Venice mayor Luigi Brugnaro has announced that the city will be postponing its new tourist tax for a year amid the coronavirus crisis.
The Italian city is perpetually inundated with tourists, and has long battled overtourism, including by introducing a ban on cruise ships.
In a bid to cut down on the number of visitors and make the city “more liveable”, the mayor announced a new entry fee to the city last year.
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It was due to come into force in May 2019, but it was later postponed to 1 July 2020. Now, with Italy suffering under the pressure of the Covid-19 pandemic, the entry fee has been postponed again, to 1 July 2021.
As part of the initiative, day visitors were expected to make a booking to visit the city and to pay a fee to gain entry.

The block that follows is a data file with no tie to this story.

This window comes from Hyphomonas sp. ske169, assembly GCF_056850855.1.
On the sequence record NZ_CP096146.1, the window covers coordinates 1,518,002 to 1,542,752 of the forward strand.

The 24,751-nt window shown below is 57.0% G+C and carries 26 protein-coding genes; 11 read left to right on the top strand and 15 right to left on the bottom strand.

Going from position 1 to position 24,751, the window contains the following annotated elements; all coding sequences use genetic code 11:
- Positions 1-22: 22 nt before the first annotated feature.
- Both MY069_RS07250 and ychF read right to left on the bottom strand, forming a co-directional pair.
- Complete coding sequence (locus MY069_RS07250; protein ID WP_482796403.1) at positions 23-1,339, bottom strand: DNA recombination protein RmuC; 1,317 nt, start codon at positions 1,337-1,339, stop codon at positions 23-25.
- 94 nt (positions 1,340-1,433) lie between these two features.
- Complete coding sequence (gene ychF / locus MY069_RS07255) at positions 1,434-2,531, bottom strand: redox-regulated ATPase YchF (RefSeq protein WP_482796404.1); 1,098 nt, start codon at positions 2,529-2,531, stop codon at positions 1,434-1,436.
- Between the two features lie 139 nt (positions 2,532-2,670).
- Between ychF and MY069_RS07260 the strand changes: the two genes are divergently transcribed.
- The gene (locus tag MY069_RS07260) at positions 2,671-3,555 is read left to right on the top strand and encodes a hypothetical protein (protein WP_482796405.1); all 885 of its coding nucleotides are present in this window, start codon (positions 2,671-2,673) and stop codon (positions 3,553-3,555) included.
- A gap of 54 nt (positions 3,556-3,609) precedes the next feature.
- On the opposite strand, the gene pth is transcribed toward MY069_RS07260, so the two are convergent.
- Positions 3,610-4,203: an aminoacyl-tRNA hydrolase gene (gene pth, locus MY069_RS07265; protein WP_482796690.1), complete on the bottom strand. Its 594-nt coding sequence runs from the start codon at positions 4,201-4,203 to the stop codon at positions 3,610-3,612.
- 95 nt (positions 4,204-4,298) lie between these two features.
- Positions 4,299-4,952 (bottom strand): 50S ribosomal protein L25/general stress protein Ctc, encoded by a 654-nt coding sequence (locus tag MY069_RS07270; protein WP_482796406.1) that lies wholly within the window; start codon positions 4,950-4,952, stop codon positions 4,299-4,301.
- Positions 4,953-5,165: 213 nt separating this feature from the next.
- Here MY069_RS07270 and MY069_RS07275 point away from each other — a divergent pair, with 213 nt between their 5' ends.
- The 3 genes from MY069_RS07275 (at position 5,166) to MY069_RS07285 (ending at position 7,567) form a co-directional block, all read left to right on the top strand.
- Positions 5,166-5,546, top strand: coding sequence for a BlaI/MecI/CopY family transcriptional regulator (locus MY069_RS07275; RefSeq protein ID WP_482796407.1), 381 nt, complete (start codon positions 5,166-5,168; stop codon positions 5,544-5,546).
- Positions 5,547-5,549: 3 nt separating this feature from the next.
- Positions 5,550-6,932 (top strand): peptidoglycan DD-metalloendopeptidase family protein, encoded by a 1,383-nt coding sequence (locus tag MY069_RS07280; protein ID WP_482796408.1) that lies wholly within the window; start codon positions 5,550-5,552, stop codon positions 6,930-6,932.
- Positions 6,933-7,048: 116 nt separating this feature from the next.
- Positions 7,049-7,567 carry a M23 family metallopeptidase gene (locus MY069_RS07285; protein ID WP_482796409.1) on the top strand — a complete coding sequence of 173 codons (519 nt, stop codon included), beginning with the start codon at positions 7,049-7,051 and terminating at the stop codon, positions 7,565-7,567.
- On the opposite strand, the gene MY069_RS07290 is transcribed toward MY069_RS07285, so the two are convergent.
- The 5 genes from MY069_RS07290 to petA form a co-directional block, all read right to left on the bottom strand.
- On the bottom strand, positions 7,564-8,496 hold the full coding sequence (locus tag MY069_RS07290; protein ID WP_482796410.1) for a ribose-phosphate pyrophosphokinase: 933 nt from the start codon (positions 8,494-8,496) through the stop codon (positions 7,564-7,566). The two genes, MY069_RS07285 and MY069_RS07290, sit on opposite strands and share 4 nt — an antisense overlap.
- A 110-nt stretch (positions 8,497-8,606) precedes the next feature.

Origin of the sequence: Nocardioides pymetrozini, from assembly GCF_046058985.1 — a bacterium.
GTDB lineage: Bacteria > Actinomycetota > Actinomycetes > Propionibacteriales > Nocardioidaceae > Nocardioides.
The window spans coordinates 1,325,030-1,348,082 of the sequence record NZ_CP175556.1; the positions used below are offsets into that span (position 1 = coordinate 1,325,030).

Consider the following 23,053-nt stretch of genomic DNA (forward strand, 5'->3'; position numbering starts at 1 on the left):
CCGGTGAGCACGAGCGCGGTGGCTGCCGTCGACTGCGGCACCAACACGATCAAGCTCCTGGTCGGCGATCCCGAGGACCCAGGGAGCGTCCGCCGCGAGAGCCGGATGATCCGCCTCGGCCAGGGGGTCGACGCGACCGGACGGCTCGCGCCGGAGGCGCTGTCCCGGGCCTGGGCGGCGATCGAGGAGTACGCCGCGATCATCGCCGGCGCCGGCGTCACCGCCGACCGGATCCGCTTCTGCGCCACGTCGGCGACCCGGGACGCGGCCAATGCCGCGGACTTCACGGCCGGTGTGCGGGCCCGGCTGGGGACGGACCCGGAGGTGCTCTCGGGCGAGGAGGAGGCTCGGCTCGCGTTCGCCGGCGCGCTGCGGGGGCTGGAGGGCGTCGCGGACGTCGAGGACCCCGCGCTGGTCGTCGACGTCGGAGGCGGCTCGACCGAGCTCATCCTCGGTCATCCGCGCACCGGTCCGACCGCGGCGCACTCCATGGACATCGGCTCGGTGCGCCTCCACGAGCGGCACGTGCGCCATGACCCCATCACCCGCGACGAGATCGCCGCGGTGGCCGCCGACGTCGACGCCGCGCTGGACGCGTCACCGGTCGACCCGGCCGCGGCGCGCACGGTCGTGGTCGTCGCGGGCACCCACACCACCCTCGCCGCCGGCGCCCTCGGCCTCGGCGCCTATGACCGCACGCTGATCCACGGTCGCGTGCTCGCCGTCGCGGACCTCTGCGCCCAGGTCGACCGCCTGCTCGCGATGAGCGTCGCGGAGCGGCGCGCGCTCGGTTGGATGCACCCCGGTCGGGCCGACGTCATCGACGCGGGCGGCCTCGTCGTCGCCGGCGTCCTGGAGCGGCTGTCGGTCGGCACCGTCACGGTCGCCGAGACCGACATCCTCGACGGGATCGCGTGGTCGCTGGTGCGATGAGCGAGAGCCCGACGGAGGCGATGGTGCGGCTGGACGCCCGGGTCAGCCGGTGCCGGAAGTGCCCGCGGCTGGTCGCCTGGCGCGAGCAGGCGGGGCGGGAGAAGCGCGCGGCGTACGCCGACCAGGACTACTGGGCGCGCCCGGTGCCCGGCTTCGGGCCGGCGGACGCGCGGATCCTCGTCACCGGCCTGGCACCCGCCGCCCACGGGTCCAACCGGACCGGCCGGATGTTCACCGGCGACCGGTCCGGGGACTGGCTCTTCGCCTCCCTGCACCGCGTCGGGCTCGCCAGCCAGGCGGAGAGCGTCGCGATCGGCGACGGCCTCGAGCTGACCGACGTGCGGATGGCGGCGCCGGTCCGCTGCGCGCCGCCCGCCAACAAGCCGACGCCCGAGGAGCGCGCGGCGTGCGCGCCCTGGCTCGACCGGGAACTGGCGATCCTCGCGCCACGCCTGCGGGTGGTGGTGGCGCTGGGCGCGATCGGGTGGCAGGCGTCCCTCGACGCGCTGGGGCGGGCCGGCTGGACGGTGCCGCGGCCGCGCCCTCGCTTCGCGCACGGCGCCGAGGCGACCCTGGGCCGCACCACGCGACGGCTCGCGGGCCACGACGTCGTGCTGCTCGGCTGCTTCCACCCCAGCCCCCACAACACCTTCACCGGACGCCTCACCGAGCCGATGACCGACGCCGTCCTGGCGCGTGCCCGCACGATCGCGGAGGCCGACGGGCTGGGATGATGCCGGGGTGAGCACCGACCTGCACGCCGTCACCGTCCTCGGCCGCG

The starting rate was €3 (£2.64) for a quiet day but goes up to €10 (£8.80) for the busiest days.
Overnight visitors are exempt as they pay a separate hotel tax.
But with Italy still on lockdown, and uncertainty over when it might end, Brugnaro has said it would be “ill-timed” to introduce the tax now as the city could risk economic disaster.
He told La Reppublica that tourism is currently at zero and “it will take at least a year to get back on track”.
Venice’s tourism industry has been heavily impacted by a number of events in the last year.
Right now, with coronavirus keeping tourists at home, the city is a “ghost town”.
At the end of last year, Venice suffered its second most severe flood on record.
Luca Zaia, governor of the Veneto region, described a scene of “apocalyptic devastation”.
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